How the Prosperity Gospel Works

Joel Osteen Joel Osteen
Pastor Joel Osteen appears on NBC News' 'Today' show, promoting one of his books, which carries a typical prosperity gospel message. Peter Kramer/NBC/NBC NewsWire via Getty Images

When Donald J. Trump was sworn in as the 45th president of the United States of America on Jan. 20, 2017, he asked six different members of the clergy to offer prayers. Among those invited were the first two "prosperity preachers" to ever pray at an inauguration.

Both Paula White, a televangelist and founder of the non-denominational megachurch New Destiny Christian Center in Apopka, Florida, and Bishop Wayne T. Jackson of Great Faith Ministries International in Detroit, preach what's known as the prosperity gospel, an increasingly popular flavor of Christianity that's built on the promise that God grants health and wealth to those who exercise the "right kind of faith" [source: Associated Press].

The message of the prosperity gospel is deeply attractive. God wants you to be happy. He wants you to be blessed. He wants you to live abundantly — spiritually, physically and financially. The way to receive the fullness of God's blessings is to actualize them through faith. Through spiritual power, you can accumulate material wealth.

It's not surprising that Trump, a wealthy businessman with a taste for showy luxury, would take spiritual solace in a gospel that equates financial success with spiritual greatness. The prosperity gospel is, in some ways, the "deification" of the American Dream [source: Bowler]. It presents a God who blesses hard work and upwardly mobile "positive thinking" with financial rewards.

In the New Testament, Jesus said to his disciples, "Ask and it shall be given you; seek and you shall find; knock and the door will be opened to you" (Matthew 7:7). According to the prosperity gospel, that promise goes for wisdom, peace, and maybe if you're faithful enough, a yacht.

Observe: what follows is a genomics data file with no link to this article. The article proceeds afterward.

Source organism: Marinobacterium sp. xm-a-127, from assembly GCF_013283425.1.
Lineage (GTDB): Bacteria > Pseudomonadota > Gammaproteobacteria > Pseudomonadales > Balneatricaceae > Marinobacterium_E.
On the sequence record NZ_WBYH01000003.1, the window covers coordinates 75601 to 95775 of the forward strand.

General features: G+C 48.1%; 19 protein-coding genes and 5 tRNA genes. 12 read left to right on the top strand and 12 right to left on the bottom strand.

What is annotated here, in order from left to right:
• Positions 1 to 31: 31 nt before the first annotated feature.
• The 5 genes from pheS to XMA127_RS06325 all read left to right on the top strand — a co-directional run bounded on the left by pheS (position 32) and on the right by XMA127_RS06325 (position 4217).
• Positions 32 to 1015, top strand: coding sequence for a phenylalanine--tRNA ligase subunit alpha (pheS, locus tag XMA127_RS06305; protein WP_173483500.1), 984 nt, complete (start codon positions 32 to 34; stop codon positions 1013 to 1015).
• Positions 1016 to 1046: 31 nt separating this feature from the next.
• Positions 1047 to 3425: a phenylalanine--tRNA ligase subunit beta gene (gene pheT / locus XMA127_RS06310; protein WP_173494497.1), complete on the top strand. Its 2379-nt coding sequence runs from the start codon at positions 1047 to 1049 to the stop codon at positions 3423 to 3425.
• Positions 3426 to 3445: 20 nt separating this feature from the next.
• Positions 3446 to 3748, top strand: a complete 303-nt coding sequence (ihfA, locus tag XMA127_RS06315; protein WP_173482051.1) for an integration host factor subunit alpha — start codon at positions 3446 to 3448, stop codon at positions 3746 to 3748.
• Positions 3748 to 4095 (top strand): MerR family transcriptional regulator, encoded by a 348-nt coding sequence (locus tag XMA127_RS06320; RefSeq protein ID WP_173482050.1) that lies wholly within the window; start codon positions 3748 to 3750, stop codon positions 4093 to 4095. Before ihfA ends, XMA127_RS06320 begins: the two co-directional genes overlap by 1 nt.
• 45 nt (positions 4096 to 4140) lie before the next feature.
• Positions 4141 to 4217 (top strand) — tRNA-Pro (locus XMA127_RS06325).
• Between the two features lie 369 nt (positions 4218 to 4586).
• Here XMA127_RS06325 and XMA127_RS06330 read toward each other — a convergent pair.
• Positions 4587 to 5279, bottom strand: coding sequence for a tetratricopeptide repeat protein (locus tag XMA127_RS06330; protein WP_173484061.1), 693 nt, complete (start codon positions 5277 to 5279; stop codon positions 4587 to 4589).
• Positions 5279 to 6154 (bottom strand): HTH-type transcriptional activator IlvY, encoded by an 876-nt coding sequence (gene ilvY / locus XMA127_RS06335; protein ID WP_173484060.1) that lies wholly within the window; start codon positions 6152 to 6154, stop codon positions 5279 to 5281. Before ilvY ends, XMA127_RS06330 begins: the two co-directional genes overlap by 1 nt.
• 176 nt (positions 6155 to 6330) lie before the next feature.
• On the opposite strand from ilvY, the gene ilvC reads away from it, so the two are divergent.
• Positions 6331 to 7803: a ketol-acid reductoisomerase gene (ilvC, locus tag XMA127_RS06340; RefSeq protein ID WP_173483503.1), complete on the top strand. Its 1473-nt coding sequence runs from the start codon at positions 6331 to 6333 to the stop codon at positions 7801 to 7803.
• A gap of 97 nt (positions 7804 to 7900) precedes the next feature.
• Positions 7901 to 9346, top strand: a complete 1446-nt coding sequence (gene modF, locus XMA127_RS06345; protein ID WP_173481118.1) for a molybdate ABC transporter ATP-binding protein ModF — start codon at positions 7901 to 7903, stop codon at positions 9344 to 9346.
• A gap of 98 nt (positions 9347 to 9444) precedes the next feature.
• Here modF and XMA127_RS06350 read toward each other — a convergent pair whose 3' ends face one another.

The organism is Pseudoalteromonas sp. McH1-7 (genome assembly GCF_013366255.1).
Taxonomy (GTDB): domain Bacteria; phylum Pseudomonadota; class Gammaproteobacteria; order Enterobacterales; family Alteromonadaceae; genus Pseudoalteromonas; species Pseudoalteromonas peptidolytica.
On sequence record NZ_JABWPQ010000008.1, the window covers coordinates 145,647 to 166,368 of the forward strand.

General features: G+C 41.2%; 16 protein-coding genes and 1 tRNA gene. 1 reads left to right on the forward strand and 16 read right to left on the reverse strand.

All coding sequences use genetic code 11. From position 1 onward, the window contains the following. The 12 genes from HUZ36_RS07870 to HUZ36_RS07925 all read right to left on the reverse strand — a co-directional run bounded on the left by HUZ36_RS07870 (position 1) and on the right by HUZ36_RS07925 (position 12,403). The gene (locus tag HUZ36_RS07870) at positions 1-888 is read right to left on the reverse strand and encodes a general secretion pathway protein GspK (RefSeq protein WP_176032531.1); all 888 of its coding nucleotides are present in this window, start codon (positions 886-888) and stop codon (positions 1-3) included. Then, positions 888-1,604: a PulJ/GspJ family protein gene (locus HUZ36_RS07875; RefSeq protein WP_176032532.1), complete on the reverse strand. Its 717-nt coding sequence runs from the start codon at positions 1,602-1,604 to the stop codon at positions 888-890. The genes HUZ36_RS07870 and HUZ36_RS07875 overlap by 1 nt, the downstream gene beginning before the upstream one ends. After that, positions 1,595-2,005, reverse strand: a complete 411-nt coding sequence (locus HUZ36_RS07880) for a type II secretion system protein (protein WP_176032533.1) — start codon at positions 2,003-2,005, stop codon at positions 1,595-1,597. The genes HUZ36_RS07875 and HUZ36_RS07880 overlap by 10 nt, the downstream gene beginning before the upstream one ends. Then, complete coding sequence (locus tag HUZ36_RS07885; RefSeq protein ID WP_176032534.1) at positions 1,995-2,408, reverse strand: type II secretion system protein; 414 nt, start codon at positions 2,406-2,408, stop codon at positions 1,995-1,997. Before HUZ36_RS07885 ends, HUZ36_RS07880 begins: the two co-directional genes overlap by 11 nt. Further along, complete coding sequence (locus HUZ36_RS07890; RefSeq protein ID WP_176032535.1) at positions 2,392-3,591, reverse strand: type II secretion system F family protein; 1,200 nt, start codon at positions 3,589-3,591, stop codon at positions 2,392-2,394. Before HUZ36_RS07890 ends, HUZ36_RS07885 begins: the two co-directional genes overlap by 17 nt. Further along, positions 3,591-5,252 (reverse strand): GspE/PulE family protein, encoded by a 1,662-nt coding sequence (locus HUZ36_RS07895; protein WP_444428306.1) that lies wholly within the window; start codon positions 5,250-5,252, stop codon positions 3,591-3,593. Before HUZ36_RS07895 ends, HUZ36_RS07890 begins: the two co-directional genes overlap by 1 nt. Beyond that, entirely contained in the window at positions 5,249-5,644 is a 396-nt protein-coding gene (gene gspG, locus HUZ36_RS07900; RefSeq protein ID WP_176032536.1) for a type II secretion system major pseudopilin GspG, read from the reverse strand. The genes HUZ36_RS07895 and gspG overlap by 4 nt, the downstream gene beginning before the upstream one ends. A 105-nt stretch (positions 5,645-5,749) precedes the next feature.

As a religious movement, the prosperity gospel is one of the fastest-growing in the world. In the U.S. alone, 40 percent of the 1,650 megachurches in America preach a prosperity message, even if relatively few of them would openly call themselves prosperity churches [source: Bowler]. Prosperity preachers lead weekly church services in converted sports stadiums that hold 40,000 worshippers and command social media audiences in the millions.

Outside of the U.S., the prosperity gospel has exploded in countries like Nigeria and Singapore, where the capitalist-friendly form of Christianity has captured the hearts and minds of an entrepreneurial middle class. Interestingly, migrants from Africa and Asia are now taking the prosperity gospel back to majority Christian nations in Europe, where some of the biggest and fastest-growing churches are founded by foreigners [source: Lenora Brown].

Despite its popularity — or because of it — the prosperity gospel has its share of critics, mostly mainstream Christian denominations that claim the core messages of Christianity are being twisted to sanction selfishness and greed. And since many prosperity preachers require generous tithes and other donations as demonstrations of faith, they are also accused of duping their followers for illicit financial gain.

Before we jump into the criticisms and controversies surrounding the prosperity gospel, let's start by defining exactly what it is, which is harder than you might think.